Asbel to seek harvest of blessings at London Games
Posted Monday, February 6 2012 at 00:00
The athlete said that, despite competing in a race in which his father took part, he was proud to have had an opportunity run against him.
“I am sure the world’s 1,500m athletes – such as Hicham El Gurrouj and Amine Lalou (both of Morocco), as well as French’s Mehdi Baala and Deresse Mekonen of Ethiopia – have battled their fathers in competitions. I feel proud and privileged,” Asbel said as he cuddled his father.
He may, however, not defend the title at the 18th Africa Senior Athletics Championships in Porto Novo, Benin, later in June.
“I will race in the Diamond League series, starting it in Doha, then head to Edinburgh and Australia, preparing for Olympics,” said Asbel, who trains under Rosa and Associati stable. “I am confident we (Kenya) will retain the title since we have many good 1,500m runners.
“I did not even defend my title at the All Africa Games in Maputo, Mozambique, last year and I am happy it remained in Kenya.”
Kebenei, 50, then chimes in: “Now he (Asbel) has my blessings; he is ready for prepare for the Olympic 1,500m final. I am certain he can make it.”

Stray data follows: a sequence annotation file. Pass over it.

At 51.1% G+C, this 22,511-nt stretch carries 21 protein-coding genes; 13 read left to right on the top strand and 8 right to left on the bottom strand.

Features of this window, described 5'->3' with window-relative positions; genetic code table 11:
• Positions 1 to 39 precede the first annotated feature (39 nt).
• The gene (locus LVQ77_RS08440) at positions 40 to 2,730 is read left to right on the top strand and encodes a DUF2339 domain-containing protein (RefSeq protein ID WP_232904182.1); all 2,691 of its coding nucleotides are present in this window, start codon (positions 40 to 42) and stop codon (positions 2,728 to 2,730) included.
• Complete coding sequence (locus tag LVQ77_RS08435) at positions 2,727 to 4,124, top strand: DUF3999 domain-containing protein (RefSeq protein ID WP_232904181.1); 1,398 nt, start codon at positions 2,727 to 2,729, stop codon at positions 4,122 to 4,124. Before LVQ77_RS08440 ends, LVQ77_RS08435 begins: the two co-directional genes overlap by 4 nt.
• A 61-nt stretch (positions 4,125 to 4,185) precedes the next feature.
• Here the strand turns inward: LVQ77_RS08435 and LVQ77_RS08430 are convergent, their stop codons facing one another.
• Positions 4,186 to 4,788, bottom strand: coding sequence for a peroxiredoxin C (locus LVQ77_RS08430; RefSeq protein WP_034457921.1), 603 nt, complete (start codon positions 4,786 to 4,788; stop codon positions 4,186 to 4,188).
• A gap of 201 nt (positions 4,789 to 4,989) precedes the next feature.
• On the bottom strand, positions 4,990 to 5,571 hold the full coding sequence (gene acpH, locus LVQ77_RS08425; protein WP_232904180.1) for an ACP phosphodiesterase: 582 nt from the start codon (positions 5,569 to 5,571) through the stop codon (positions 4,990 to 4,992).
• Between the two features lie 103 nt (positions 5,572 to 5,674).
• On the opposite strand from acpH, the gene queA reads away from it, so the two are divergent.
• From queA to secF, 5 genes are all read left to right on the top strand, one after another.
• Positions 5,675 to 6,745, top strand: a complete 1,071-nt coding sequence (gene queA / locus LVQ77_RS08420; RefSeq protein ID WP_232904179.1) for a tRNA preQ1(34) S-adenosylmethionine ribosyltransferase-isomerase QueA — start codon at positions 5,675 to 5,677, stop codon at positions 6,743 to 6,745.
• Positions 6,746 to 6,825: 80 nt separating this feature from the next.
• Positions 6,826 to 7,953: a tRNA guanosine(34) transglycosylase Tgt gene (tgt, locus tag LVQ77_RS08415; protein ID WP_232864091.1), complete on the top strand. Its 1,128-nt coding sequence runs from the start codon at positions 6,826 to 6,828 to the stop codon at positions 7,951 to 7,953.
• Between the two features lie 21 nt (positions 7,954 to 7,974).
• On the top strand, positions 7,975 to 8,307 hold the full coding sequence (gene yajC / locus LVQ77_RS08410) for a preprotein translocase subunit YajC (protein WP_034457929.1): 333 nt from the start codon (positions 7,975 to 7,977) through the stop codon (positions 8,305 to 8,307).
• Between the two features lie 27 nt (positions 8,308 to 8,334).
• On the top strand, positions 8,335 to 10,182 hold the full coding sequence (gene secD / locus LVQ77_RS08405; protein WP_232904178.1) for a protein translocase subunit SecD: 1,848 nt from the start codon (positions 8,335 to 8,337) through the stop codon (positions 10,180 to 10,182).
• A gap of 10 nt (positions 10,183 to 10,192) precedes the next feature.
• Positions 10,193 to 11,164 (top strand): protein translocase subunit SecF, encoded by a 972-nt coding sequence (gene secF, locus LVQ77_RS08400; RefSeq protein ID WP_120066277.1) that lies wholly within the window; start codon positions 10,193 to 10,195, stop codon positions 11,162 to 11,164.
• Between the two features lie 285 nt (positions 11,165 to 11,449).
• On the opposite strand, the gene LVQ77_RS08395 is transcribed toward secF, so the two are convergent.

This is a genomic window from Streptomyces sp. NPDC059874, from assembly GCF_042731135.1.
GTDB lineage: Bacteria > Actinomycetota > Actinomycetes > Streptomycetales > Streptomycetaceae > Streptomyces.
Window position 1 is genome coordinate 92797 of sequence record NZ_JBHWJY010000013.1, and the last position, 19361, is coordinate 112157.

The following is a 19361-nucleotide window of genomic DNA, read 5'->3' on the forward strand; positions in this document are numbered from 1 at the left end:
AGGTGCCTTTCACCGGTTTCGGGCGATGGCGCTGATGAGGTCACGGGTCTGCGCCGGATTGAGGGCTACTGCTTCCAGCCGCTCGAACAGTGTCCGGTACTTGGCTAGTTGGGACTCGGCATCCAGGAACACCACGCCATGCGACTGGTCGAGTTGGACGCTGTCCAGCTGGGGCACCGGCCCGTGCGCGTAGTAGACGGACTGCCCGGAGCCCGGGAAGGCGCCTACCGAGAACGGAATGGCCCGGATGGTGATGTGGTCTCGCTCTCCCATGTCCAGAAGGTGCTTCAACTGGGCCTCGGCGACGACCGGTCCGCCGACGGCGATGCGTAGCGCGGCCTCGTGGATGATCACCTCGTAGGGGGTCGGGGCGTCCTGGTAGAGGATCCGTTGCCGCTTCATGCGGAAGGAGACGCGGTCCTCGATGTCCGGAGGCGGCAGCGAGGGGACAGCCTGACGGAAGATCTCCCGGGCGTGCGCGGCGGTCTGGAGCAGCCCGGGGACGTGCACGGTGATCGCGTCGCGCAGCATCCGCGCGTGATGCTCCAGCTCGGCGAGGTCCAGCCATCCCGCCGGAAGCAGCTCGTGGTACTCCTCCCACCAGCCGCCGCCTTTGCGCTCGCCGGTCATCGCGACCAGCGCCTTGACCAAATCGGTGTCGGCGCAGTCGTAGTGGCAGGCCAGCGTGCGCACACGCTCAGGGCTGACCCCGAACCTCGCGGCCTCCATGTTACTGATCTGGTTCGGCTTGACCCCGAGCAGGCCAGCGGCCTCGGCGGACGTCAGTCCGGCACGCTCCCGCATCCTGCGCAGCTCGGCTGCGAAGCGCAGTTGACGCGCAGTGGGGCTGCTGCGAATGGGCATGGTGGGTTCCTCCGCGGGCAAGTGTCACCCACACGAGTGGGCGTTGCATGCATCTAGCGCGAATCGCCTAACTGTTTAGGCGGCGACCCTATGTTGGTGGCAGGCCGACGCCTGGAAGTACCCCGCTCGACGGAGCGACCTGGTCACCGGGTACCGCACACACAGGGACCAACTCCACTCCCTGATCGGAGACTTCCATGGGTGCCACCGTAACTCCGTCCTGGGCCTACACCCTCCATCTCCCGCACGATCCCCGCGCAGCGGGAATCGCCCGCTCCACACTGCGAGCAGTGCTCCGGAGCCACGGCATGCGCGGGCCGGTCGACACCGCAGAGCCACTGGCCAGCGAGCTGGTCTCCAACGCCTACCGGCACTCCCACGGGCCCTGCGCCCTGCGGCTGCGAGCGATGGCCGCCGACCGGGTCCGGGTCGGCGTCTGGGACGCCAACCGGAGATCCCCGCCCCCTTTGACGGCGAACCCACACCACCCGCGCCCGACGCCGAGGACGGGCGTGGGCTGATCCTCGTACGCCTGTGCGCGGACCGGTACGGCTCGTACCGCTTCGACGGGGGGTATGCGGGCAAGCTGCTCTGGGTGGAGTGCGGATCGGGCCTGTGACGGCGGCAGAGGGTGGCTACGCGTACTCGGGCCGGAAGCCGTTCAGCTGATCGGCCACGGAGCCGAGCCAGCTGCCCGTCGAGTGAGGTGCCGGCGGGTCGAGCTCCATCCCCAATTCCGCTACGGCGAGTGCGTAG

The humble and smiling Kebenei said he decided to train and compete with Asbel since he literally wanted his son to follow in his footsteps.
And Asbel has come a long way.
Dropped out of primary school
After dropping out of primary school in 2003 to concentrate on athletics, he was enrolled in HPTC by coaches Jimmy Beauttah and Joseph Ngure, who guided world beaters Daniel Komen and Moses Kiptanui,. He would later take part in the World Juniors national trials in 2006.
Asbel was then entered into a number of local cross country races, finishing in a dry run for the national cross country championships for the World Cross competition that would be staged in Mombasa.
Asbel however almost saw his dream to the national team for the Mombasa World Cross shattered after placing 11th at the national trials. The selectors hwever considered his consistency and picked him.
Running his first international race, the second-born in a family of three led the Kenyan 1-2-3-4 sweep.
The rest is history.
Prior to his Daegu conquest Asbel had finished fourth twice, at the 2007 and 2009 World Championships, largely due to his poor calculations – his ‘behind the pack’ running style.
Kebenei said: “He missed medals in the World Championships in Osaka and Berlin and, as an athlete, it disturbed me. I consoled him and gave him some winning tips which eventually paid off in Daegu.”
Just like his parents, who served in Kenya Police, Asbel is a police officer, and his brilliant shows on the track buttresses the myth that prowess in athletics is hereditary.
At just 18, Asbel stunned the world when he claimed the World Cross Country junior title in Mombasa in his maiden international race – barely 20 years after his father did. Both of them had their first international races in Kenya.